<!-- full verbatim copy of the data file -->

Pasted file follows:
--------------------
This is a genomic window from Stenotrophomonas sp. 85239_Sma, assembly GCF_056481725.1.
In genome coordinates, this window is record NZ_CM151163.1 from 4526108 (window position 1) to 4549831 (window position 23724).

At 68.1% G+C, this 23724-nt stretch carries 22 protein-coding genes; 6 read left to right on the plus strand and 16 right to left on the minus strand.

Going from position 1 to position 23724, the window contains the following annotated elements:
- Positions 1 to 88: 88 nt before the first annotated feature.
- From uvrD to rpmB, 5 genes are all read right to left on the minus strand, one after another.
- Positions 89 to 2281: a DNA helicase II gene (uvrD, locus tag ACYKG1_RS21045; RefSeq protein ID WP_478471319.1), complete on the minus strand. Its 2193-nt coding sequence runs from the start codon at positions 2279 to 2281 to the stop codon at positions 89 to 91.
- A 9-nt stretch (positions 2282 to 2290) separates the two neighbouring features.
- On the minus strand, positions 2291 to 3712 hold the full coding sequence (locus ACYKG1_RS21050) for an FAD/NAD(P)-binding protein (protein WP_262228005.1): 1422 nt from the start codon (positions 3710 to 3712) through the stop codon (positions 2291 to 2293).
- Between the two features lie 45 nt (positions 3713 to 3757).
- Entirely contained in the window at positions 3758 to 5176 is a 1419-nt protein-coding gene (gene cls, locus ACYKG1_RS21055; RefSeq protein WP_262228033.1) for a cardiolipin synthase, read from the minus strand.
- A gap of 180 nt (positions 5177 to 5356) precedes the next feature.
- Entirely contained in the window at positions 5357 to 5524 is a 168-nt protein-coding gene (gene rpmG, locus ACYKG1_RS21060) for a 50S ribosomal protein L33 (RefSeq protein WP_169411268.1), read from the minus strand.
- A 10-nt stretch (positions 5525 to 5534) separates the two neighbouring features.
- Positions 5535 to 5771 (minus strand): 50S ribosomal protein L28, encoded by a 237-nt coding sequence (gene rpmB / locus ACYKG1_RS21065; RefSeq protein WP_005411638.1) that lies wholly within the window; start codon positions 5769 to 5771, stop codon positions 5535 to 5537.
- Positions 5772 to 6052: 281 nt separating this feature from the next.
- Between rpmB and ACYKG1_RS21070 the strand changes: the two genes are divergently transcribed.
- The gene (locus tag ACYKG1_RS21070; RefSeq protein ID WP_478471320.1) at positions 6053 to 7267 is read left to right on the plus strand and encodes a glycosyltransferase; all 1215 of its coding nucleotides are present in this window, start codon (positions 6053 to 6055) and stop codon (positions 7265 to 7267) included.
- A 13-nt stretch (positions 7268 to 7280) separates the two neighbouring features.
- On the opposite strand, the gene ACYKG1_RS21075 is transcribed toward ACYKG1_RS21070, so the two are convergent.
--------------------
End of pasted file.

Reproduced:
This is a genomic window from Stenotrophomonas sp. 85239_Sma, assembly GCF_056481725.1.
In genome coordinates, this window is record NZ_CM151163.1 from 4526108 (window position 1) to 4549831 (window position 23724).

At 68.1% G+C, this 23724-nt stretch carries 22 protein-coding genes; 6 read left to right on the plus strand and 16 right to left on the minus strand.

Going from position 1 to position 23724, the window contains the following annotated elements:
- Positions 1 to 88: 88 nt before the first annotated feature.
- From uvrD to rpmB, 5 genes are all read right to left on the minus strand, one after another.
- Positions 89 to 2281: a DNA helicase II gene (uvrD, locus tag ACYKG1_RS21045; RefSeq protein ID WP_478471319.1), complete on the minus strand. Its 2193-nt coding sequence runs from the start codon at positions 2279 to 2281 to the stop codon at positions 89 to 91.
- A 9-nt stretch (positions 2282 to 2290) separates the two neighbouring features.
- On the minus strand, positions 2291 to 3712 hold the full coding sequence (locus ACYKG1_RS21050) for an FAD/NAD(P)-binding protein (protein WP_262228005.1): 1422 nt from the start codon (positions 3710 to 3712) through the stop codon (positions 2291 to 2293).
- Between the two features lie 45 nt (positions 3713 to 3757).
- Entirely contained in the window at positions 3758 to 5176 is a 1419-nt protein-coding gene (gene cls, locus ACYKG1_RS21055; RefSeq protein WP_262228033.1) for a cardiolipin synthase, read from the minus strand.
- A gap of 180 nt (positions 5177 to 5356) precedes the next feature.
- Entirely contained in the window at positions 5357 to 5524 is a 168-nt protein-coding gene (gene rpmG, locus ACYKG1_RS21060) for a 50S ribosomal protein L33 (RefSeq protein WP_169411268.1), read from the minus strand.
- A 10-nt stretch (positions 5525 to 5534) separates the two neighbouring features.
- Positions 5535 to 5771 (minus strand): 50S ribosomal protein L28, encoded by a 237-nt coding sequence (gene rpmB / locus ACYKG1_RS21065; RefSeq protein WP_005411638.1) that lies wholly within the window; start codon positions 5769 to 5771, stop codon positions 5535 to 5537.
- Positions 5772 to 6052: 281 nt separating this feature from the next.
- Between rpmB and ACYKG1_RS21070 the strand changes: the two genes are divergently transcribed.
- The gene (locus tag ACYKG1_RS21070; RefSeq protein ID WP_478471320.1) at positions 6053 to 7267 is read left to right on the plus strand and encodes a glycosyltransferase; all 1215 of its coding nucleotides are present in this window, start codon (positions 6053 to 6055) and stop codon (positions 7265 to 7267) included.
- A 13-nt stretch (positions 7268 to 7280) separates the two neighbouring features.
- On the opposite strand, the gene ACYKG1_RS21075 is transcribed toward ACYKG1_RS21070, so the two are convergent.